Muju is located in the Sobaek Mountains in the center of South Korea. While Muju is infrequently visited for most of the year, the Firefly Festival invites thousands of tourists, primarily from within South Korea. Beyond the Festival, Muju is famous within South Korea for the lively taekwondo scene, and is currently constructing a Taekwondo Park (to be completed 2013).
Any location within the town of Muju can easily be reached by a short walk. Nearby attractions (such as the ski resort, Bandi Land, Mt. Jeoksang, etc) are easily accessed via taxi (fares start at 2300 won).
There are a wide variety of trails that lead directly out of the city into the nearby mountains. These are not clearly marked, so ask a local or do some exploring.
Mt. Jeoksang. The mountain itself is open all the time, although the road to reach the top is quite steep, and may be impassable at rare times during the winter. At the summit, there's an enormous reservoir used to power the city and a Buddhist temple. Free entry.
Firefly Bridge. Located in the center of town, the bridge is decorated with colored tiles, artistic renditions of fireflies, and is covered by lights that change color. Unfortunately, predicting when the bridge will be lit is next to impossible, as it is solar powered and will only light up when the capacitors have charged (during special events, however, the bridge will always be lit). Free entry.
Hike a nearby mountain. Although virtually all of the nearby mountains have trails crisscrossing them, both Mt. Jeoksang and Mt. Deokyu are famous for their trails and various traditional Buddhist attractions along the way. Free entry.
There is one small winery near Muju, located halfway up Mt. Jeoksang. A word of warning, though, the various wines will be nothing at all like wines from outside the country. There's a reason Korean wine is not internationally known. If, despite this, you want to try some, the most common brand is Magique Muju. A bottle of wine will run about 40,000 won.
Most restaurants serve typical Korean fare, one main dish with a lot of side dishes. While the Korean restaurants in Muju don't stand out from one another, they're all fairly good, and reasonably priced (a group of 6 can eat for about 40,000 won).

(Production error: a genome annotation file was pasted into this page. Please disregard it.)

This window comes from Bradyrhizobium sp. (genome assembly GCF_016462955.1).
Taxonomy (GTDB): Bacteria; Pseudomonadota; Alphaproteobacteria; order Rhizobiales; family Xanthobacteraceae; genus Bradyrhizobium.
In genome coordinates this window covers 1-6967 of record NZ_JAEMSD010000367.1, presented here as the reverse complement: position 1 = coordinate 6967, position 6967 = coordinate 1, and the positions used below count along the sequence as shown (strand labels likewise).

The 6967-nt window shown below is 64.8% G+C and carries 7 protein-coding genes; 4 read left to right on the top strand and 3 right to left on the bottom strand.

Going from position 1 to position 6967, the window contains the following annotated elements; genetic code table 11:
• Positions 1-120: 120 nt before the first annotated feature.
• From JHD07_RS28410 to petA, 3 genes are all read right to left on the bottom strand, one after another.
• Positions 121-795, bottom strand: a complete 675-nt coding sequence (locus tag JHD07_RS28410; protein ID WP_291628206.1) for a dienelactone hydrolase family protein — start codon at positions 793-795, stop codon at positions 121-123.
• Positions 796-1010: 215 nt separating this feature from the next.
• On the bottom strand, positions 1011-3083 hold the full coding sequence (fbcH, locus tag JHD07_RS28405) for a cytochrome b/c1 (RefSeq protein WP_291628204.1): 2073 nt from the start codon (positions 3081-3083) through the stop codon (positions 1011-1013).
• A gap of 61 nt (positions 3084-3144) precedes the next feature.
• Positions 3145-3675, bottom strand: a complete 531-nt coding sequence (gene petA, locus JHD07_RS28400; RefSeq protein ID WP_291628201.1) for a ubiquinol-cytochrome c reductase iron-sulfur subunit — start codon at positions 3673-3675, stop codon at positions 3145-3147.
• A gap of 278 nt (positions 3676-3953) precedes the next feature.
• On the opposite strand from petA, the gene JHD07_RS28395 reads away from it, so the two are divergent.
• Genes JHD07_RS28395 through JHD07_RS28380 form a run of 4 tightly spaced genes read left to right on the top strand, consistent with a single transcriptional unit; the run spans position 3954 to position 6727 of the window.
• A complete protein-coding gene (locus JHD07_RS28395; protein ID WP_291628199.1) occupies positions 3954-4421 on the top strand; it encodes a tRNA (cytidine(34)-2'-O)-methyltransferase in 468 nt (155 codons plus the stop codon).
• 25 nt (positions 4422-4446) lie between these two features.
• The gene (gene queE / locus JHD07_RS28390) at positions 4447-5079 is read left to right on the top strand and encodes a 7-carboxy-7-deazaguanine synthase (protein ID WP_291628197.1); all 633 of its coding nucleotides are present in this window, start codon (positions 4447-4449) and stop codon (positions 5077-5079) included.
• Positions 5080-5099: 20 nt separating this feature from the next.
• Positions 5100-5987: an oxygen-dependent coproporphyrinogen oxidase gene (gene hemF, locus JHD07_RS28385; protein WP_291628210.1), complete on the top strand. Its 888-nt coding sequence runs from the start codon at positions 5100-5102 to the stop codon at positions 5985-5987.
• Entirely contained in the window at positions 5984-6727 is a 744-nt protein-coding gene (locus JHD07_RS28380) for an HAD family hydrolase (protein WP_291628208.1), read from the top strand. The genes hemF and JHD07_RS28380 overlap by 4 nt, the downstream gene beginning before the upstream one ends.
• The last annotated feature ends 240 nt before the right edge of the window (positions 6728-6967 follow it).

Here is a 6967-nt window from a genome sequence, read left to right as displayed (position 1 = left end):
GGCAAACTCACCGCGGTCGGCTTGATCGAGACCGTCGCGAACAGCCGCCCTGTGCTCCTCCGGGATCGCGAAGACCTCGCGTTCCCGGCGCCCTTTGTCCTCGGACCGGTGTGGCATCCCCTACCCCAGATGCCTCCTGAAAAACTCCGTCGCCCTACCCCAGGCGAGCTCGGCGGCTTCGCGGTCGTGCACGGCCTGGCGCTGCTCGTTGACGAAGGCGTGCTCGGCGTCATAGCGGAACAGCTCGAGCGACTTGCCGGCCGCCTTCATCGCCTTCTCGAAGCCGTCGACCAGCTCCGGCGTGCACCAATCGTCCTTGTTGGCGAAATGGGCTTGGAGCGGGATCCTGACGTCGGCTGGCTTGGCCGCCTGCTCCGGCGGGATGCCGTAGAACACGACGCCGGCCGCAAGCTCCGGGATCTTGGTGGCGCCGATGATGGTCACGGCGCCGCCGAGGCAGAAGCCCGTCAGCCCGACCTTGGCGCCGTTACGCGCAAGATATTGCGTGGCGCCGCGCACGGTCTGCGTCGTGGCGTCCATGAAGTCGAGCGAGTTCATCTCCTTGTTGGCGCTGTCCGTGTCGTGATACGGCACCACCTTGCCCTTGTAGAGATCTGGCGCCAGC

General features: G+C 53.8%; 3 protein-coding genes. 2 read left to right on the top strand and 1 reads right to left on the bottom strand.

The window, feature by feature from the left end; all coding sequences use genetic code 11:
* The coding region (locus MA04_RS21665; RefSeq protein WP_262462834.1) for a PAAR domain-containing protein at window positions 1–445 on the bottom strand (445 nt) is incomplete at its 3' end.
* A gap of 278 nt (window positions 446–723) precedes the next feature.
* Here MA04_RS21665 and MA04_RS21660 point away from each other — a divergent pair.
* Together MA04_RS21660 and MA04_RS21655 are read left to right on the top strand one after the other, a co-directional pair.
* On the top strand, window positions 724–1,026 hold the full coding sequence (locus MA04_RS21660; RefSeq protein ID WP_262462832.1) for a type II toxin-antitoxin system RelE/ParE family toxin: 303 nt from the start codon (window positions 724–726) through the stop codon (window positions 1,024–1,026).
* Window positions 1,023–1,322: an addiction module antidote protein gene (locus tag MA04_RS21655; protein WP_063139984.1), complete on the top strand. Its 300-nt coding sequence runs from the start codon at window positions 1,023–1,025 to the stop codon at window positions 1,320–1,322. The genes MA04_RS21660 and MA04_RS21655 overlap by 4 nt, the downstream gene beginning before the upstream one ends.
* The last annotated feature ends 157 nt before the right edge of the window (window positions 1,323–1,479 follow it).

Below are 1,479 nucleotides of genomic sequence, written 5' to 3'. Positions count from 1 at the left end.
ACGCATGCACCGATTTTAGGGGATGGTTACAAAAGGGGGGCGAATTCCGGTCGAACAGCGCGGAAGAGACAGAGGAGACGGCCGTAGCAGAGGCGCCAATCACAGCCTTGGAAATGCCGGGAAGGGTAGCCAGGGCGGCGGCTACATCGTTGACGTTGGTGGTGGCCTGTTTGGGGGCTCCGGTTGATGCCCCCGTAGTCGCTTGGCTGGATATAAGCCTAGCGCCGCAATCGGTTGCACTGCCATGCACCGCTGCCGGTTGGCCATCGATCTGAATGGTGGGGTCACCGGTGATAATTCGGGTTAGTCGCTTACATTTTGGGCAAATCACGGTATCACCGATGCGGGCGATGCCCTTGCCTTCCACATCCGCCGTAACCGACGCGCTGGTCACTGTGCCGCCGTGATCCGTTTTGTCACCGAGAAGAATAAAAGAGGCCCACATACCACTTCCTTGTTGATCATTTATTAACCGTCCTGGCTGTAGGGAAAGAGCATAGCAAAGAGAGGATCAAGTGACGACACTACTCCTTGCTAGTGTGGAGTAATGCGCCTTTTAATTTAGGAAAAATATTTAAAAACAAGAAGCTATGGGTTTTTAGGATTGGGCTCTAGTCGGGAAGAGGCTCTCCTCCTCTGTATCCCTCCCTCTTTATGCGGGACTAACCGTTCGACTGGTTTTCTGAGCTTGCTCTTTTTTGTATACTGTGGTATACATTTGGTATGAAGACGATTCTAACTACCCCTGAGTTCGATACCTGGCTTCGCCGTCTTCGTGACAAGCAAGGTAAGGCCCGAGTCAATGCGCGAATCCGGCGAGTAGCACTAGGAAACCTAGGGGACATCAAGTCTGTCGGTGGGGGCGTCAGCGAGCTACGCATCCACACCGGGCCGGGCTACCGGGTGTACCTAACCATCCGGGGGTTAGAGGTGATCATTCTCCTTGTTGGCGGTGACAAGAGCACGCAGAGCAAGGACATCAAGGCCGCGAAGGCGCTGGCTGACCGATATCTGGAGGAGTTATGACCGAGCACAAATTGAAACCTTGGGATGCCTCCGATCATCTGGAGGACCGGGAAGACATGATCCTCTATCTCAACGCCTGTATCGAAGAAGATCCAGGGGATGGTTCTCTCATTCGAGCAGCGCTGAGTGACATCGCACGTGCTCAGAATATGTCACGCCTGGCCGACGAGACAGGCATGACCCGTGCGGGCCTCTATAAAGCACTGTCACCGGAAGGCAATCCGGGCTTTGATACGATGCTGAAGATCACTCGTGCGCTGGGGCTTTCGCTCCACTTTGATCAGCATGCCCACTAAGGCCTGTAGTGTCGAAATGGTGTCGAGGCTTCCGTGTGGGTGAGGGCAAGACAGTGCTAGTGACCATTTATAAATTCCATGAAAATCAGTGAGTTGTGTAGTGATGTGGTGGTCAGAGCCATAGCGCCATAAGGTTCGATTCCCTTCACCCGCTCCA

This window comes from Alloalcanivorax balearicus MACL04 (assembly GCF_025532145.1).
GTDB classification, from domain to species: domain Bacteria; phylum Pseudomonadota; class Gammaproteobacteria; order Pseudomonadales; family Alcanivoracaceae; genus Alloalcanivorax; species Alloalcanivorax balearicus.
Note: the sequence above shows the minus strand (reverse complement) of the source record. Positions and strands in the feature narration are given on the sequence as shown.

If starved for Western style pizza, Imsil Cheese Pizza (임실 치즈 피자) makes an excellent pie, and the owner knows the English names for common pizza ingredients. 16,000 won.
For the ultimate in budget eating, consider Nadeuri (나드리). While it's a chain restaurant across Korea, the prices aren't standard, and in Muju 1000 won will get you one roll of kimbap, soup, kimchi, and radishes, with free refills on the side dishes. Even the more expensive items on the menu will only set you back 3000-4000 won.
Local food can be bought from the farmer's market, which meets on the 1st of every month, and every five days thereafter (1st, 6th, 11th, etc.) excepting the 31st. Located across a few blocks in the northwest of town, you can't miss it if you wander in that direction.
There is a surprisingly large number of bars in Muju - unfortunately, none of them serve any imported liquors or beers whatsoever. Basically, the menu is limited to one brand of soju, and three brands of (Korean) beer.
For a nice, quiet atmosphere, try 3040. The owner here speaks some English, and one bottle of beer will cost you 2500 won.
If interested in a decent selection of Korean food to go with your drinks, try Tudari. Another chain establishment, it's slightly more expensive than some of the local options, but has an excellent selection of food. 4000-10,000 won food, 3000 won beer.